I learned to play along, but that idea always seemed silly. Could millions of fans be wrong, were they just not smart enough to see that he wasn’t so great? Had they been had? Were they…(*cringes-to-the-brink-of-nausea at the term*) marks? The idea made me feel disgustingly dirty, but who was I to go against the angry, freeway-traffic of community thought?
Yeah, well, I guess all those Hulkamaniacs were just marks then…
*My stomach heaves.*
As I went from a body-slamming baby, to back-breaking boy, the skepticism of some of the bullsh__ that had been airplane-effect-spoon-fed started to creep in. The Tooth Fairy-esque mat mythology didn’t seem quite so believable.
As I went from a back-breaking boy, to testy top-rope-testing teen, l became completely atheistic to all the ol’ tyme ‘restligious dogmatic dogsh__.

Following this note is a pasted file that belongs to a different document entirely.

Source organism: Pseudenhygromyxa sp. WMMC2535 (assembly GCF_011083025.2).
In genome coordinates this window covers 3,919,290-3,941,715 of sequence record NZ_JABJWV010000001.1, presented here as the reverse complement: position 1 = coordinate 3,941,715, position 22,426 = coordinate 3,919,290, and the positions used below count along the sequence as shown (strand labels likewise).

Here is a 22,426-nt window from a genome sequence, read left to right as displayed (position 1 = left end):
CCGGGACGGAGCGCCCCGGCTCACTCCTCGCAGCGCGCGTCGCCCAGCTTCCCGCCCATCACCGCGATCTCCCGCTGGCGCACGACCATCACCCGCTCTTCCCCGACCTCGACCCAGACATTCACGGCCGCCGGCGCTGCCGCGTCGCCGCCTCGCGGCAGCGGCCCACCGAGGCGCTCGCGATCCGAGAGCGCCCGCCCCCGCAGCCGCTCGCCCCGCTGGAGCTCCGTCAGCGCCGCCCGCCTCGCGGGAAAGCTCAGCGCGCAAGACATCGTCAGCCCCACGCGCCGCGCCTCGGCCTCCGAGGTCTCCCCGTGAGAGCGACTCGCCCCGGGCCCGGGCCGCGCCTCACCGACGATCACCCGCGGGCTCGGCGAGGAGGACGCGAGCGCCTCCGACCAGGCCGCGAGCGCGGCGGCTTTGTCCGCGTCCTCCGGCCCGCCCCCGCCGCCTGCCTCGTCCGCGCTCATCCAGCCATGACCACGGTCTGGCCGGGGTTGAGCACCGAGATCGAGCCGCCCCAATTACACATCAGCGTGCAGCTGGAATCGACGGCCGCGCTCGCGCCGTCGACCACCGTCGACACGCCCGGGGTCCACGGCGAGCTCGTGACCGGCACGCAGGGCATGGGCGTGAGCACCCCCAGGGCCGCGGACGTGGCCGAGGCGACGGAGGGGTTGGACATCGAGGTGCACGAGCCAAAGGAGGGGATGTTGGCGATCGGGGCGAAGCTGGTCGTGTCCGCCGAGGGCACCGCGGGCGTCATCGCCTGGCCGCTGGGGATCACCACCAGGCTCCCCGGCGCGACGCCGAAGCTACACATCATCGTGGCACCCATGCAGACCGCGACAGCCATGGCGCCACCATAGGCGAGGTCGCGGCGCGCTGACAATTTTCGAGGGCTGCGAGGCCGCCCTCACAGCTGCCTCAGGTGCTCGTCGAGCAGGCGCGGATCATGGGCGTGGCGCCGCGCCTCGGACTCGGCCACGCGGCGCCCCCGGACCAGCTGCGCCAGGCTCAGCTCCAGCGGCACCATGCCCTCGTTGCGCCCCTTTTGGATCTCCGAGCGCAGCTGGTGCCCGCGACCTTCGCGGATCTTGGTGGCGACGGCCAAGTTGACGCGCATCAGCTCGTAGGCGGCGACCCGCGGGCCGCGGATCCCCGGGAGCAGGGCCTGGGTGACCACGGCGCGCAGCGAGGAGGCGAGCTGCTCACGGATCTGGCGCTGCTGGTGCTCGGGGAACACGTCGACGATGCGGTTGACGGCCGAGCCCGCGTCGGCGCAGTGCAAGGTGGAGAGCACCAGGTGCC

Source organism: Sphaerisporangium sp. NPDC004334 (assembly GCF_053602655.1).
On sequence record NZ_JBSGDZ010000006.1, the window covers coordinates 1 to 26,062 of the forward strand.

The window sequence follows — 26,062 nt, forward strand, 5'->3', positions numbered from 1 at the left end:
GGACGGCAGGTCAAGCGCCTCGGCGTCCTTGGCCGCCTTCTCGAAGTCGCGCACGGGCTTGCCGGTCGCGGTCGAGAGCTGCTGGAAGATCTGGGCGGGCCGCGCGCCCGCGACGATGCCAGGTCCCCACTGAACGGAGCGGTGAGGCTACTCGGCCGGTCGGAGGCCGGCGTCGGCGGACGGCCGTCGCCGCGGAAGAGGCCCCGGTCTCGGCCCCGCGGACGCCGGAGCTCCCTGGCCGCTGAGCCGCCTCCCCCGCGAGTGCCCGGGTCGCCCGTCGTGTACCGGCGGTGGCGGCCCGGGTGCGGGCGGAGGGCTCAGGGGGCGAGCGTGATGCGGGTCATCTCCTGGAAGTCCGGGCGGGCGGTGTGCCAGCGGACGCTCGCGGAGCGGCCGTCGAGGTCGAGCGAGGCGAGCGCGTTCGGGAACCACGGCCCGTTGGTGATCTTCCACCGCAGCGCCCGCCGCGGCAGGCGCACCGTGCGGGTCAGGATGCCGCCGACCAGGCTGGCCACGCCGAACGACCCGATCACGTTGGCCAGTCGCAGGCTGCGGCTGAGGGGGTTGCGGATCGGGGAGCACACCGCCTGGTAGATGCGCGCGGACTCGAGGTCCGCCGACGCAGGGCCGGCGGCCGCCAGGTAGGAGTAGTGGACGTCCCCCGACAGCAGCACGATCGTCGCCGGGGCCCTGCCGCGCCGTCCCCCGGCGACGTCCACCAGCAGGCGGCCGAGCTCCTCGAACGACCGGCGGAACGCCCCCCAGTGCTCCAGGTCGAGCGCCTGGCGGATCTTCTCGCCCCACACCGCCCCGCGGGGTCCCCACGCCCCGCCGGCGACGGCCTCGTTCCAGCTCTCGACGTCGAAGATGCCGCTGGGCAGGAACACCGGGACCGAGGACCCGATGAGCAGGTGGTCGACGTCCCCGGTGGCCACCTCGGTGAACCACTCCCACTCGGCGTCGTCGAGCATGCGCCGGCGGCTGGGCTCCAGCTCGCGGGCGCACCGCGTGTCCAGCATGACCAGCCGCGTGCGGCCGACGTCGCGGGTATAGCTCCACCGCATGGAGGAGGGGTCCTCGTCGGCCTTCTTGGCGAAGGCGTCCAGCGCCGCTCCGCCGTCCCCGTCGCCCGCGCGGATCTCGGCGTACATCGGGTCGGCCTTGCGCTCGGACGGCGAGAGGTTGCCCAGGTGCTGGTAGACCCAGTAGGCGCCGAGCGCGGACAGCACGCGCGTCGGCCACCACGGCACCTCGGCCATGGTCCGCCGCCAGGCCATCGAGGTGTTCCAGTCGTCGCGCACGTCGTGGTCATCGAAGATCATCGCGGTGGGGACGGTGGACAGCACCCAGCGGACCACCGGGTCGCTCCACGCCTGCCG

I had entered my own age of reason. I began to question and remove-through-logic all of the ignorant views that were obscuring a true vision of professional wrestling.I reflected on the trial of Hogan V. High-booted Hipsters, of which I was a reluctant-to-convict juror, that had relented in the face of overwhelming, send-him-away attitudes.
Did Hogan suck?
I tested it against simple critical thinking using the Socratic Method:
Socrates: What is the most essential point of professional wrestling’s existence in this world?
Me: Hmm… To entertain people?
Socrates: Good. Did Hogan suck at entertaining people?
Me: Hmm… No; considering that he is the only wrestler to ever be a main factor in two separate boom-periods in professional wrestling, I would go so far as to conclude that he is the greatest entertainer in wrestling history, just going off of the sheer numbers of people entertained.
Socrates: Good. But does he suck in-the-ring?
Me: Hmm… I’m...not sure?
Socrates: Well, what’s the point of a protagonist wrestler?
Me: To get the fans behind him.
Socrates: Yes, what else?
Me: To inspire the Heroic Spirit in the audience by withstanding and, eventually, overcoming great pain through his own heroic spirit.